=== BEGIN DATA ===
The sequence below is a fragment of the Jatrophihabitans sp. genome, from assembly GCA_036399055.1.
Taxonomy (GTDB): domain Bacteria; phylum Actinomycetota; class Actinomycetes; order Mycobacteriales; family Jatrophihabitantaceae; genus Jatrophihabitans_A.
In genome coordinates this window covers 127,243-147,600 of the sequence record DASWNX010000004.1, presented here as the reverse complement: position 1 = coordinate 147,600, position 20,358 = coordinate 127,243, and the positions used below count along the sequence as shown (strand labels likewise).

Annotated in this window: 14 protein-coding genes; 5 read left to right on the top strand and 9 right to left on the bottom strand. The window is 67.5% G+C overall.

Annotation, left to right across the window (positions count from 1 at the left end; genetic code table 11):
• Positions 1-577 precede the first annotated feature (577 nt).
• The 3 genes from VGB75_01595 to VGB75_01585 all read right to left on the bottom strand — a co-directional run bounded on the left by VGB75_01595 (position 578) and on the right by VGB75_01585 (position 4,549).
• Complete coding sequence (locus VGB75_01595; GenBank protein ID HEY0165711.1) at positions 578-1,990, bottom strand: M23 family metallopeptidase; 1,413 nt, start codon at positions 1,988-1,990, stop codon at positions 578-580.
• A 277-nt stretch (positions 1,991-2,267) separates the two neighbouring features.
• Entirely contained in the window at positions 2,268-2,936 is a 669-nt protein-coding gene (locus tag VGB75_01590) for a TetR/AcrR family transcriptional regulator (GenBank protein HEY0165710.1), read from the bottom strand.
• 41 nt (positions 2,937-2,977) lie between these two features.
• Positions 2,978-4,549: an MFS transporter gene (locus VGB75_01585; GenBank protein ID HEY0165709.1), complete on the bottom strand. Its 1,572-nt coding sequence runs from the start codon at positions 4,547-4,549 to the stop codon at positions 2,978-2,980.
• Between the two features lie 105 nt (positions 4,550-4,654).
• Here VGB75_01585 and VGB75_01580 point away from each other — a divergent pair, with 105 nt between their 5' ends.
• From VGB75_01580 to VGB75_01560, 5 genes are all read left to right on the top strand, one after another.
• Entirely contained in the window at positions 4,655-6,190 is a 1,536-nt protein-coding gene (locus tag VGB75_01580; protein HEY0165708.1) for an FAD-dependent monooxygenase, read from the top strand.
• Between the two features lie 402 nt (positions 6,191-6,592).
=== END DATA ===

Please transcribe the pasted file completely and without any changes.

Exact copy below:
The sequence below is a fragment of the Jatrophihabitans sp. genome, from assembly GCA_036399055.1.
Taxonomy (GTDB): domain Bacteria; phylum Actinomycetota; class Actinomycetes; order Mycobacteriales; family Jatrophihabitantaceae; genus Jatrophihabitans_A.
In genome coordinates this window covers 127,243-147,600 of the sequence record DASWNX010000004.1, presented here as the reverse complement: position 1 = coordinate 147,600, position 20,358 = coordinate 127,243, and the positions used below count along the sequence as shown (strand labels likewise).

Annotated in this window: 14 protein-coding genes; 5 read left to right on the top strand and 9 right to left on the bottom strand. The window is 67.5% G+C overall.

Annotation, left to right across the window (positions count from 1 at the left end; genetic code table 11):
• Positions 1-577 precede the first annotated feature (577 nt).
• The 3 genes from VGB75_01595 to VGB75_01585 all read right to left on the bottom strand — a co-directional run bounded on the left by VGB75_01595 (position 578) and on the right by VGB75_01585 (position 4,549).
• Complete coding sequence (locus VGB75_01595; GenBank protein ID HEY0165711.1) at positions 578-1,990, bottom strand: M23 family metallopeptidase; 1,413 nt, start codon at positions 1,988-1,990, stop codon at positions 578-580.
• A 277-nt stretch (positions 1,991-2,267) separates the two neighbouring features.
• Entirely contained in the window at positions 2,268-2,936 is a 669-nt protein-coding gene (locus tag VGB75_01590) for a TetR/AcrR family transcriptional regulator (GenBank protein HEY0165710.1), read from the bottom strand.
• 41 nt (positions 2,937-2,977) lie between these two features.
• Positions 2,978-4,549: an MFS transporter gene (locus VGB75_01585; GenBank protein ID HEY0165709.1), complete on the bottom strand. Its 1,572-nt coding sequence runs from the start codon at positions 4,547-4,549 to the stop codon at positions 2,978-2,980.
• Between the two features lie 105 nt (positions 4,550-4,654).
• Here VGB75_01585 and VGB75_01580 point away from each other — a divergent pair, with 105 nt between their 5' ends.
• From VGB75_01580 to VGB75_01560, 5 genes are all read left to right on the top strand, one after another.
• Entirely contained in the window at positions 4,655-6,190 is a 1,536-nt protein-coding gene (locus tag VGB75_01580; protein HEY0165708.1) for an FAD-dependent monooxygenase, read from the top strand.
• Between the two features lie 402 nt (positions 6,191-6,592).